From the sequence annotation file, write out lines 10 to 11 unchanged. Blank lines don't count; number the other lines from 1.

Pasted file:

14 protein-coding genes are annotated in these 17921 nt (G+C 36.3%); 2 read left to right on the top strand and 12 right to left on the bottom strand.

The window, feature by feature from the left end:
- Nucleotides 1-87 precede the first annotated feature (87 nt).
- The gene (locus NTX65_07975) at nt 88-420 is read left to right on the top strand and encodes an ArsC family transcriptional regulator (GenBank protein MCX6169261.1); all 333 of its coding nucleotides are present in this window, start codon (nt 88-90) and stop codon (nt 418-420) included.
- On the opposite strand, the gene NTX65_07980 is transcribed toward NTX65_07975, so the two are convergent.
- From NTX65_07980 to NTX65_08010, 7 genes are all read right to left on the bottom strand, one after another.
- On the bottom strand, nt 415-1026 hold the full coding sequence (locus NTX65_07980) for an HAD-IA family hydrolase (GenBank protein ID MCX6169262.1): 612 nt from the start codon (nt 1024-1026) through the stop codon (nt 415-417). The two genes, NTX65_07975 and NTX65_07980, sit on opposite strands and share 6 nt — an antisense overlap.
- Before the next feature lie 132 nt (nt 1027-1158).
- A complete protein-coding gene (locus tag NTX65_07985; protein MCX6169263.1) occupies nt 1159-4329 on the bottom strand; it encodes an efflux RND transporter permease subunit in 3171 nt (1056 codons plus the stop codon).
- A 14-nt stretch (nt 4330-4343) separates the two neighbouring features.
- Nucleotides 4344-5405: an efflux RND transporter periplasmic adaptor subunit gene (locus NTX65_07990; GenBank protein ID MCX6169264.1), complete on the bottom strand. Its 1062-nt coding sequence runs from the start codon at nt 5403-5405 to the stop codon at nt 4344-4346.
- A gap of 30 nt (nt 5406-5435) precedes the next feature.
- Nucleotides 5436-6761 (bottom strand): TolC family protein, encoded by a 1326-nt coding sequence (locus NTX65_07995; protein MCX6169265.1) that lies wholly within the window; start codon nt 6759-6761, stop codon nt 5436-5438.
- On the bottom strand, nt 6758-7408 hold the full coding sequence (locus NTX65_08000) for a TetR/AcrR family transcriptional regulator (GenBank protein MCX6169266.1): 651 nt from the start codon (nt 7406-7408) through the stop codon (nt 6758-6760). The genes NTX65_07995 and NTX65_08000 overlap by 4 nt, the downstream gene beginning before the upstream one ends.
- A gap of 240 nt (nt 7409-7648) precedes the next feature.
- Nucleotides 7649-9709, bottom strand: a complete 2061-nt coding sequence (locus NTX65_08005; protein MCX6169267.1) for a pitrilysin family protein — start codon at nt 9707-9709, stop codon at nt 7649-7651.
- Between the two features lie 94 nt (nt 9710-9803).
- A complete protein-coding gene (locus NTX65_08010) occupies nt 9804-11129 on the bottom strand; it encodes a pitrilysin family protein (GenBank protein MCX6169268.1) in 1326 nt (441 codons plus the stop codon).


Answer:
- A 14-nt stretch (nt 4330-4343) separates the two neighbouring features.
- Nucleotides 4344-5405: an efflux RND transporter periplasmic adaptor subunit gene (locus NTX65_07990; GenBank protein ID MCX6169264.1), complete on the bottom strand. Its 1062-nt coding sequence runs from the start codon at nt 5403-5405 to the stop codon at nt 4344-4346.